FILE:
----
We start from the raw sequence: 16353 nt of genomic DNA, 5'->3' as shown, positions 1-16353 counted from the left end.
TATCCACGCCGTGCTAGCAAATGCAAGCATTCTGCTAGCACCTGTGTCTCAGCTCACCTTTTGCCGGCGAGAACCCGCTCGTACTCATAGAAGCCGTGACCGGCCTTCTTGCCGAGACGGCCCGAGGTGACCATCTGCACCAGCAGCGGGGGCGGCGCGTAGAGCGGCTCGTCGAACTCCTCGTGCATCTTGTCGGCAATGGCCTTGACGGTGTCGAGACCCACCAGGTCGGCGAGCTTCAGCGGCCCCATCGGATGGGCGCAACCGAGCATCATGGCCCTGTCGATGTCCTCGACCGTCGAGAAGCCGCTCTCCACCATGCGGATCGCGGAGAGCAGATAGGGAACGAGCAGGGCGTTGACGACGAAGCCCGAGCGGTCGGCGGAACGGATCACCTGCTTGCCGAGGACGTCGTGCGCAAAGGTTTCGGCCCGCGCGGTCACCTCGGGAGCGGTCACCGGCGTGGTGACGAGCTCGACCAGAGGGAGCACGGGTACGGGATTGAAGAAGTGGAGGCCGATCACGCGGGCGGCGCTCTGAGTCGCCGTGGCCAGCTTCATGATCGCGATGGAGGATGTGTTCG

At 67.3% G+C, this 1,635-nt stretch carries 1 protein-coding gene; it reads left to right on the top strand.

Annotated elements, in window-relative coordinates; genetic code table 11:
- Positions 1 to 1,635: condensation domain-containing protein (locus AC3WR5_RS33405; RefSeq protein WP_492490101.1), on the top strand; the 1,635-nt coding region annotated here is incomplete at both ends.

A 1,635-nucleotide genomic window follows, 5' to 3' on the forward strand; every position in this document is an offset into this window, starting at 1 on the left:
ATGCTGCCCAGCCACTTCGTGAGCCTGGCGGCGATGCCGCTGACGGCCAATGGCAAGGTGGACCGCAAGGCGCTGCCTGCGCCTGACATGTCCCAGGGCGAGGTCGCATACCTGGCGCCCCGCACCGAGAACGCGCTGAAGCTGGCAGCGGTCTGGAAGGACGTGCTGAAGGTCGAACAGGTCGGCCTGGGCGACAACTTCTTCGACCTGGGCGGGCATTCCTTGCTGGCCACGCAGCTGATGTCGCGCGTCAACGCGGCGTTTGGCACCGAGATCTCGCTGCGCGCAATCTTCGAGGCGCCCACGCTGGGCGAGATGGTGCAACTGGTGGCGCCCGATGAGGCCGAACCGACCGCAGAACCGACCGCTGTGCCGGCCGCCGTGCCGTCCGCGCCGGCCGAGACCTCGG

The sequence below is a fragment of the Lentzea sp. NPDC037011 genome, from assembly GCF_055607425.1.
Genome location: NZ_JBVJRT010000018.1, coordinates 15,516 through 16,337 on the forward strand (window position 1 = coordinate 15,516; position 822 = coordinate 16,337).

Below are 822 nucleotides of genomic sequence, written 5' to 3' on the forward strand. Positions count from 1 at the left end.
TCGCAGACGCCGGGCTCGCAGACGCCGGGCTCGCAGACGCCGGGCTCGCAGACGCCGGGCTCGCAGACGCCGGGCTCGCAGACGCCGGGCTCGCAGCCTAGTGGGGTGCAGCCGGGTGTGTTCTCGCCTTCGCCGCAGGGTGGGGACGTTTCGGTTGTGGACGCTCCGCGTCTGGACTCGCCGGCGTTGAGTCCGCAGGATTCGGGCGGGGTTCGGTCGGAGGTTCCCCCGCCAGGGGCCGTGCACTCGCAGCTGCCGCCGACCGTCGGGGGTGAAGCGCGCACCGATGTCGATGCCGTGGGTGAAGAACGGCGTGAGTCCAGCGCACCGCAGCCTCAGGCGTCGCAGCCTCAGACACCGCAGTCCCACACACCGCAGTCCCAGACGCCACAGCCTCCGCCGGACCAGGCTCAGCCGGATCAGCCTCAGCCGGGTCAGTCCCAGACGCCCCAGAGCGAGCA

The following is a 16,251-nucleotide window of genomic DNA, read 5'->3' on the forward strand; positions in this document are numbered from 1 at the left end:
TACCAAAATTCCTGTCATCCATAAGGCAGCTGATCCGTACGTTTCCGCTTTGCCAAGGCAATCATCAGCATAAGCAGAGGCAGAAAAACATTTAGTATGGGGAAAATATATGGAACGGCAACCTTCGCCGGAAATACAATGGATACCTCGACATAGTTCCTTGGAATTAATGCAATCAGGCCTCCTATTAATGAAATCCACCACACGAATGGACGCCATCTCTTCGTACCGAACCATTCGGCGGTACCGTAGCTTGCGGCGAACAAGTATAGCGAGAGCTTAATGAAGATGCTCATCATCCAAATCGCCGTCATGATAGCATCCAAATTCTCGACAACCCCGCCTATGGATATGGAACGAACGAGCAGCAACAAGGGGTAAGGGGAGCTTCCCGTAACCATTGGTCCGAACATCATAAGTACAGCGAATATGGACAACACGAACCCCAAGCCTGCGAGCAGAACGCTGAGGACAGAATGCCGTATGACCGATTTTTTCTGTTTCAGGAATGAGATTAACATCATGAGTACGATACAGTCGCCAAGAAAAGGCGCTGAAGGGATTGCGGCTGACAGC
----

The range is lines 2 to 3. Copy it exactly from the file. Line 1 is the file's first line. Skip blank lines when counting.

TATCCACGCCGTGCTAGCAAATGCAAGCATTCTGCTAGCACCTGTGTCTCAGCTCACCTTTTGCCGGCGAGAACCCGCTCGTACTCATAGAAGCCGTGACCGGCCTTCTTGCCGAGACGGCCCGAGGTGACCATCTGCACCAGCAGCGGGGGCGGCGCGTAGAGCGGCTCGTCGAACTCCTCGTGCATCTTGTCGGCAATGGCCTTGACGGTGTCGAGACCCACCAGGTCGGCGAGCTTCAGCGGCCCCATCGGATGGGCGCAACCGAGCATCATGGCCCTGTCGATGTCCTCGACCGTCGAGAAGCCGCTCTCCACCATGCGGATCGCGGAGAGCAGATAGGGAACGAGCAGGGCGTTGACGACGAAGCCCGAGCGGTCGGCGGAACGGATCACCTGCTTGCCGAGGACGTCGTGCGCAAAGGTTTCGGCCCGCGCGGTCACCTCGGGAGCGGTCACCGGCGTGGTGACGAGCTCGACCAGAGGGAGCACGGGTACGGGATTGAAGAAGTGGAGGCCGATCACGCGGGCGGCGCTCTGAGTCGCCGTGGCCAGCTTCATGATCGCGATGGAGGATGTGTTCG

At 67.3% G+C, this 1,635-nt stretch carries 1 protein-coding gene; it reads left to right on the top strand.